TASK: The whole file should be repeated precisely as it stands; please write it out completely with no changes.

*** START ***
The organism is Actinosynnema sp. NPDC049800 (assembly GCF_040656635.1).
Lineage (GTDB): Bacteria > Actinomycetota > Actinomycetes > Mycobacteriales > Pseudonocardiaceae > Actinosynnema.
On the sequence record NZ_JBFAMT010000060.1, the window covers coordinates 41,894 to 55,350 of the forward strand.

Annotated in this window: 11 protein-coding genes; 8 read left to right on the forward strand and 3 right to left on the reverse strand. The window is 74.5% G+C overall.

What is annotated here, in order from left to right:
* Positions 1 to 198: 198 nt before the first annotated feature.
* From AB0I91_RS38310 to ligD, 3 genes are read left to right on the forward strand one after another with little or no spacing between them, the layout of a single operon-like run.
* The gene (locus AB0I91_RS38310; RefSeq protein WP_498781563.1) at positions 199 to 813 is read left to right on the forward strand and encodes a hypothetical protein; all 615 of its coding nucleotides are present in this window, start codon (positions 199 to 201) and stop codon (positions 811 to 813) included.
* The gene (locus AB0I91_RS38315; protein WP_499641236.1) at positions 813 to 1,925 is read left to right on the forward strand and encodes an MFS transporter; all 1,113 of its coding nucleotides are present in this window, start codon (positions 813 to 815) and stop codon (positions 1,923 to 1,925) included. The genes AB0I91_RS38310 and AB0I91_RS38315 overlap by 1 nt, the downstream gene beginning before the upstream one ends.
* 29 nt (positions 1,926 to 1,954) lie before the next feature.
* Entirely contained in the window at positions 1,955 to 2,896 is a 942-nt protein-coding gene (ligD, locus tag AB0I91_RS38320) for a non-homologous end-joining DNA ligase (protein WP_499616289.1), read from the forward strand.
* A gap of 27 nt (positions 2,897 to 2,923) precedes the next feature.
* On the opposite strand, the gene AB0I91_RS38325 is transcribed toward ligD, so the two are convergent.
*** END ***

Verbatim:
The organism is Actinosynnema sp. NPDC049800 (assembly GCF_040656635.1).
Lineage (GTDB): Bacteria > Actinomycetota > Actinomycetes > Mycobacteriales > Pseudonocardiaceae > Actinosynnema.
On the sequence record NZ_JBFAMT010000060.1, the window covers coordinates 41,894 to 55,350 of the forward strand.

Annotated in this window: 11 protein-coding genes; 8 read left to right on the forward strand and 3 right to left on the reverse strand. The window is 74.5% G+C overall.

What is annotated here, in order from left to right:
* Positions 1 to 198: 198 nt before the first annotated feature.
* From AB0I91_RS38310 to ligD, 3 genes are read left to right on the forward strand one after another with little or no spacing between them, the layout of a single operon-like run.
* The gene (locus AB0I91_RS38310; RefSeq protein WP_498781563.1) at positions 199 to 813 is read left to right on the forward strand and encodes a hypothetical protein; all 615 of its coding nucleotides are present in this window, start codon (positions 199 to 201) and stop codon (positions 811 to 813) included.
* The gene (locus AB0I91_RS38315; protein WP_499641236.1) at positions 813 to 1,925 is read left to right on the forward strand and encodes an MFS transporter; all 1,113 of its coding nucleotides are present in this window, start codon (positions 813 to 815) and stop codon (positions 1,923 to 1,925) included. The genes AB0I91_RS38310 and AB0I91_RS38315 overlap by 1 nt, the downstream gene beginning before the upstream one ends.
* 29 nt (positions 1,926 to 1,954) lie before the next feature.
* Entirely contained in the window at positions 1,955 to 2,896 is a 942-nt protein-coding gene (ligD, locus tag AB0I91_RS38320) for a non-homologous end-joining DNA ligase (protein WP_499616289.1), read from the forward strand.
* A gap of 27 nt (positions 2,897 to 2,923) precedes the next feature.
* On the opposite strand, the gene AB0I91_RS38325 is transcribed toward ligD, so the two are convergent.